Secondly — and this is the big one — by mapping your tasks to your schedule, you're able to set aside the time you need to do what matters. I just cannot overstate how powerful this is as the fundamentally most predictable way to get important things done consistently.
In short: Your to do list should exist on your calendar.
Great question! Pre-printed notebooks help save time and energy because the “template” for what you need to fill out is already in place.
But I have never been a fan of pre-printed planners because they they are too constricting for me.
I like my ideas to have opportunity to spread out when they need to. That’s why I love jumbo-sized notebooks with dot-grid pages. On one page I can have my daily plan, and then on the next page an outline for a new article idea I have. And then the next page has notes from a phone call I was on. And then the next page I can begin the next day’s plan... Etc...
By using GoodNotes along with my custom templates, I can literally have the best of both worlds:
A bonus advantage with GoodNotes is that I can export individual pages (or groups of pages) as PDFs or images. This way I can take my weekly reviews and monthly habit trackers and save those directly into Day One as a sort of final resting place along with any additional notes I want to add.
GoodNotes also has very impressive handwriting recognition (OCR). You can use that OCR to convert your handwriting into plain text and to search your notebook(s).
This digital planning workflow is very cool and flexible. It has a lot advantages and is a great example of just how powerful and diverse the iPad can be. (And with the major enhancements to Apple Pencil support and draw latency in iOS 13, this toolset combo is only getting better over time.)
Regardless of the tools used — analog or digital — there are some very distinct advantages to writing out your tasks and schedule by hand.
For one, it helps facilitate more intentional thinking and planning. And, not to mention, you build a record of your days over time regardless of if that is through a stack of physical notebooks or an archive of digital note files.What’s Included?
This course includes more than just our template library. It also includes 8 screencast tutorials to show you exactly how to use the best features of GoodNotes such as handwriting search, notebook organization, export, drag-and-drop gestures, OCR, and more.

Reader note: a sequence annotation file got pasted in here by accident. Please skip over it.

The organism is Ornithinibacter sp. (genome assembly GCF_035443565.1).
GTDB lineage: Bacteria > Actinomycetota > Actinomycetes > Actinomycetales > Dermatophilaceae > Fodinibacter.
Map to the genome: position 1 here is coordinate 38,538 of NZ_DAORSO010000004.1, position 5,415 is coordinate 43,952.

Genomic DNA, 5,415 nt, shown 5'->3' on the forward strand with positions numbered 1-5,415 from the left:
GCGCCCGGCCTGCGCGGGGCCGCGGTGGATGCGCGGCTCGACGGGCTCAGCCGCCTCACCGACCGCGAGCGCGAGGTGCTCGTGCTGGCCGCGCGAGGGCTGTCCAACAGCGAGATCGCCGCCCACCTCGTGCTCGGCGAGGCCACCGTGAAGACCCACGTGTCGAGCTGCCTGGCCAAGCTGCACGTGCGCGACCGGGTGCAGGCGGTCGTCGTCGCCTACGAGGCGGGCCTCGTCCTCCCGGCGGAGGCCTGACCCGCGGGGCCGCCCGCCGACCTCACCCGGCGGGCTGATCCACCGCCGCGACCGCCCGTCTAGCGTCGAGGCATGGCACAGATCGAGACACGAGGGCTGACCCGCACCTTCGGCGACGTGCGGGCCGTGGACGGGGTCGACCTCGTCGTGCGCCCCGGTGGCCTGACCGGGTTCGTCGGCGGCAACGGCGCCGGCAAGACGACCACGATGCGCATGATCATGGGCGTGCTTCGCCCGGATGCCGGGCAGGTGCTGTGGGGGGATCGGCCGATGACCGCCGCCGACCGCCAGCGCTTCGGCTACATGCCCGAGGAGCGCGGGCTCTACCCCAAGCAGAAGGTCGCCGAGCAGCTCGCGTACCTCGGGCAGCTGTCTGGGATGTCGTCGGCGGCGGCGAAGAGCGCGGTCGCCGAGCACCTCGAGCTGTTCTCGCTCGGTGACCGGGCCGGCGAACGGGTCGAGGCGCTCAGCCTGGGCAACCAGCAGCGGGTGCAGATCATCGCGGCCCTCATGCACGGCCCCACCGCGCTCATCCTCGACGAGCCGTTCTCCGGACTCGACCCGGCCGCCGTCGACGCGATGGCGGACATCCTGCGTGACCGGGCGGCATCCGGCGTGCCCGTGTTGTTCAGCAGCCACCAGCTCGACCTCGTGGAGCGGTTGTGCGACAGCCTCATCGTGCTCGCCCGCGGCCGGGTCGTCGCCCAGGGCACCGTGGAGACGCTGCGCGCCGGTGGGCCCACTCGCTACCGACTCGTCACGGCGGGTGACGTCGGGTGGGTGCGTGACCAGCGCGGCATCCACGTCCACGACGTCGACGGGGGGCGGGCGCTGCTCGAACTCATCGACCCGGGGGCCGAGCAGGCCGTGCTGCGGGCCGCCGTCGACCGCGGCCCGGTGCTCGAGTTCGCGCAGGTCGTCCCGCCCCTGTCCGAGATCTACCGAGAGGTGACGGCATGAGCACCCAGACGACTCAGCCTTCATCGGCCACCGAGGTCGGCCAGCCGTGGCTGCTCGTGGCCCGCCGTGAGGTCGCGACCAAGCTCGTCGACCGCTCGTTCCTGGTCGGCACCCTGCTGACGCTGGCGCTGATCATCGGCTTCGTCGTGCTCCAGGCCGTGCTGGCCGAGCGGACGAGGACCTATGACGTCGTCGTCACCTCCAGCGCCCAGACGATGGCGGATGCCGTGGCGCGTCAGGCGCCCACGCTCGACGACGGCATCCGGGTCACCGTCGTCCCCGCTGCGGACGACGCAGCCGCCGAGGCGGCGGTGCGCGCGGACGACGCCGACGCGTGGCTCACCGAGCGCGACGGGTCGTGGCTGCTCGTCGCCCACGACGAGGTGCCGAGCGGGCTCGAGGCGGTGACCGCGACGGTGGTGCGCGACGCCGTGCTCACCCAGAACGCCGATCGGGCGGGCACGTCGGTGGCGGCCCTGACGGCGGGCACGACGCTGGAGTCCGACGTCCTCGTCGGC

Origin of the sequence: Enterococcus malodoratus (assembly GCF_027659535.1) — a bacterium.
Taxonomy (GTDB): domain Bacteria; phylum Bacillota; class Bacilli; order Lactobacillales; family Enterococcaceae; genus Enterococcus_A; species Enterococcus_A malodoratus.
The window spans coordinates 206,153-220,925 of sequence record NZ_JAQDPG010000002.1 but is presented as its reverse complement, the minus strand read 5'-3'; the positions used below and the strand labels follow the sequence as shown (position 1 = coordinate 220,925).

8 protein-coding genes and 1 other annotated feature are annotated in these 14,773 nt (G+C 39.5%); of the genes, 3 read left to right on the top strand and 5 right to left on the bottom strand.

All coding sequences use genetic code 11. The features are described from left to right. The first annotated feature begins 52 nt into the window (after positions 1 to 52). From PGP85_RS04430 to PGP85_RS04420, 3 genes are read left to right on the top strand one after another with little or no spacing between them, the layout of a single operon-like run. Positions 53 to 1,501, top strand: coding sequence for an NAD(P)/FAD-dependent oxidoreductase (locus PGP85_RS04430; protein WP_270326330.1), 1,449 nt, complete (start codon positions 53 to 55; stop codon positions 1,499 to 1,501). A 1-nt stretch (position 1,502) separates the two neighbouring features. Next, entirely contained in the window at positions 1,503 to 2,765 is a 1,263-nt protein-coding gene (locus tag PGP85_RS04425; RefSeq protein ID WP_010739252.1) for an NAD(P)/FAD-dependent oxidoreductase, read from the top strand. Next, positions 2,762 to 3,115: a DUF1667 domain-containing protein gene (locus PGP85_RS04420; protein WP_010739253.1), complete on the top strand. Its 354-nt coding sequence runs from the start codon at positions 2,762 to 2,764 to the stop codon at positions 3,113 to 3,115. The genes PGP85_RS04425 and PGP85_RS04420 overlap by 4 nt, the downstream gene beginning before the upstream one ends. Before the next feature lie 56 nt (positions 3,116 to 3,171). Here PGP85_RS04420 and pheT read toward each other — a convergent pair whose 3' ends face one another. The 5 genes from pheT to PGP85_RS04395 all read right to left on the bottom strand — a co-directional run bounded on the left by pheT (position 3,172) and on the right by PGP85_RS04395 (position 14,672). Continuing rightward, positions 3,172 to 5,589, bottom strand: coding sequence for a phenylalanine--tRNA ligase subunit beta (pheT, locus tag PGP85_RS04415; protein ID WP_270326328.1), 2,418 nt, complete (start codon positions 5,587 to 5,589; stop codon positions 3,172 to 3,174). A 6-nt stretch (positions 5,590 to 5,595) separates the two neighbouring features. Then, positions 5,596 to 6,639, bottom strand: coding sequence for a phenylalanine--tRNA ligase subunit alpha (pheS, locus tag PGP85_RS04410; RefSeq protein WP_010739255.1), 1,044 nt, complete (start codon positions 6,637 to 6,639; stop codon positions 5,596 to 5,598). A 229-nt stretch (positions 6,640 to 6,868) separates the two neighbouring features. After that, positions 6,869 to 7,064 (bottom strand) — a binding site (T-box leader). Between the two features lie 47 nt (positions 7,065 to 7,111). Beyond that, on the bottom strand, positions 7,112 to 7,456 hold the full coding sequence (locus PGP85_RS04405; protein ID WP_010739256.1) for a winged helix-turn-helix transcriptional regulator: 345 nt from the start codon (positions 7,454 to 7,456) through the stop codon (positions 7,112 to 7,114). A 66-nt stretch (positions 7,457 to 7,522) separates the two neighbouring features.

Our in-house library of two-dozen custom templates for productivity planning, organizing, ideation, note-taking, and more. Including meeting notes templates, bullet journal indexes and logs, daily habit trackers, monthly, weekly, and daily schedules, goal-setters, and more.
What's Included: Eight screencast tutorial videos; 23 digital template files; fully-edited transcripts; downloadable HD video files.
20+ custom templates for productivity planning, organizing, ideation, note-taking, meeting notes, bullet journal indexes and logs, daily habit trackers, monthly, weekly, and daily schedules, goal-setters, and more.
Welcome to Learn GoodNotes! Here is why we love this app and what you can expect from the course.
Uses for GoodNotes
Practical examples and scenarios perfect for analog note taking.
Your compass for navigating the GoodNotes app and knowing where everything is.
Everything you need to know about the tools in your GoodNotes toolbox.
Tips & Tricks
Drag-and-Drop, gestures, and other GoodNotes superpowers.
Leveraging the Optical Character Recognition to quickly find notes across your notebooks and/or export your hand-written notes as plain text.
Everything you need to know to keep your GoodNotes library organized.
There are a lot of little details and options within GoodNotes. We'll show you the essential ones to help you make the most of your note taking.
Using Custom Templates
How to use PDF files as your own library of custom templates for planning, ideation, and more.
Your access includes the following:
Downloadable PDF files of all custom templates.
Eight on-demand video screencasts.
Downloadable HD video files for offline viewing.
Transcripts of all video lessons.
30-day, money-back guarantee.
Hello there! My name is Shawn Blanc, and I run The Sweet Setup.
We’re here to help you make the most of your time and attention. We do this by testing and finding the very best apps for your Mac, iPad, and iPhone.
We also know a lot about the ideal workflows and best practices for how to use those apps. That’s why we’re visited by hundreds of thousands of readers every month and we have been featured in and referenced by sites such as The New York Times, Inc., MacStories, and Forbes.